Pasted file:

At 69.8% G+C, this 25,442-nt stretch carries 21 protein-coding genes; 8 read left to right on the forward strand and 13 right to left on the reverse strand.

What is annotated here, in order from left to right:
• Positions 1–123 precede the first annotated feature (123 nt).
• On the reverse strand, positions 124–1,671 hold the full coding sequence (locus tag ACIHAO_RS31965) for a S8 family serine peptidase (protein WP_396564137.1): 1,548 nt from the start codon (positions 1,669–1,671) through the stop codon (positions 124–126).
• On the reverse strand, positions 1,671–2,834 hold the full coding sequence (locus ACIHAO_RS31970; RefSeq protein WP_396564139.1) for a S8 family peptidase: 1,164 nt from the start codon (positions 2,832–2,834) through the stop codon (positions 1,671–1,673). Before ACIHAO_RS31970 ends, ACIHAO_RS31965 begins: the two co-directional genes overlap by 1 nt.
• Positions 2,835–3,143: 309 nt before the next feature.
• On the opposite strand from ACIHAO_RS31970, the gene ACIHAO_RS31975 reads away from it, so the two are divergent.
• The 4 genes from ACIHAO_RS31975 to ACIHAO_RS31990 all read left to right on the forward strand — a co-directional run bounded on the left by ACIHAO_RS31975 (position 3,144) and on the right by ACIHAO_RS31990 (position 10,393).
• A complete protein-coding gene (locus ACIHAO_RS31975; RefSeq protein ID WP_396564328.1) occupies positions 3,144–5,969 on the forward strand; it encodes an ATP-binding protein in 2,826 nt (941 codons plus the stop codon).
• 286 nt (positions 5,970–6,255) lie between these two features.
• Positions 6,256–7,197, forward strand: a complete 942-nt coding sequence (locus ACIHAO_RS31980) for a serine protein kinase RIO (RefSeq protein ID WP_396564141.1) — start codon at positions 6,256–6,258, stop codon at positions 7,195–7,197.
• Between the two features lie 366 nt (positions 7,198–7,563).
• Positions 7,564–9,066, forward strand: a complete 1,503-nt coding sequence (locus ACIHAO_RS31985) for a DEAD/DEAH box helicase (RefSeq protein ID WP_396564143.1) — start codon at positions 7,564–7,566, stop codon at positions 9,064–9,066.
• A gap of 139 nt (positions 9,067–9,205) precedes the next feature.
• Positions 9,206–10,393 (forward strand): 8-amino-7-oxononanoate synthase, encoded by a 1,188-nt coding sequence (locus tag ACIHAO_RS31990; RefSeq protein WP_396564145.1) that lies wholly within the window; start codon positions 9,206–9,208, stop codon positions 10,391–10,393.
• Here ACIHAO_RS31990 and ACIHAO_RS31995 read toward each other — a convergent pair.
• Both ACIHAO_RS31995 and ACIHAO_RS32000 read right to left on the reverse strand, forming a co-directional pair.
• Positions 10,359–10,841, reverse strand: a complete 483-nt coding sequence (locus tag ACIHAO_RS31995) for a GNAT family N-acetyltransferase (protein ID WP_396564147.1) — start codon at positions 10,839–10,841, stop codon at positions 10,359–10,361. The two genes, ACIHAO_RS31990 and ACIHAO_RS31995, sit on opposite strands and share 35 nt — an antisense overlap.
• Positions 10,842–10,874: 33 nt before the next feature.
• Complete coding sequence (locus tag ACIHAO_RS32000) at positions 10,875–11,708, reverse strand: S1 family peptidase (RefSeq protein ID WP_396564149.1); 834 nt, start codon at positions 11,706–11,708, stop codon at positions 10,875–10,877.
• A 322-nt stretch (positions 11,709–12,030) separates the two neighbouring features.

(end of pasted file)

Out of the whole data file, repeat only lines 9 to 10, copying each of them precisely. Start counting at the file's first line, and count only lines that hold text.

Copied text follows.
• A complete protein-coding gene (locus ACIHAO_RS31975; RefSeq protein ID WP_396564328.1) occupies positions 3,144–5,969 on the forward strand; it encodes an ATP-binding protein in 2,826 nt (941 codons plus the stop codon).
• 286 nt (positions 5,970–6,255) lie between these two features.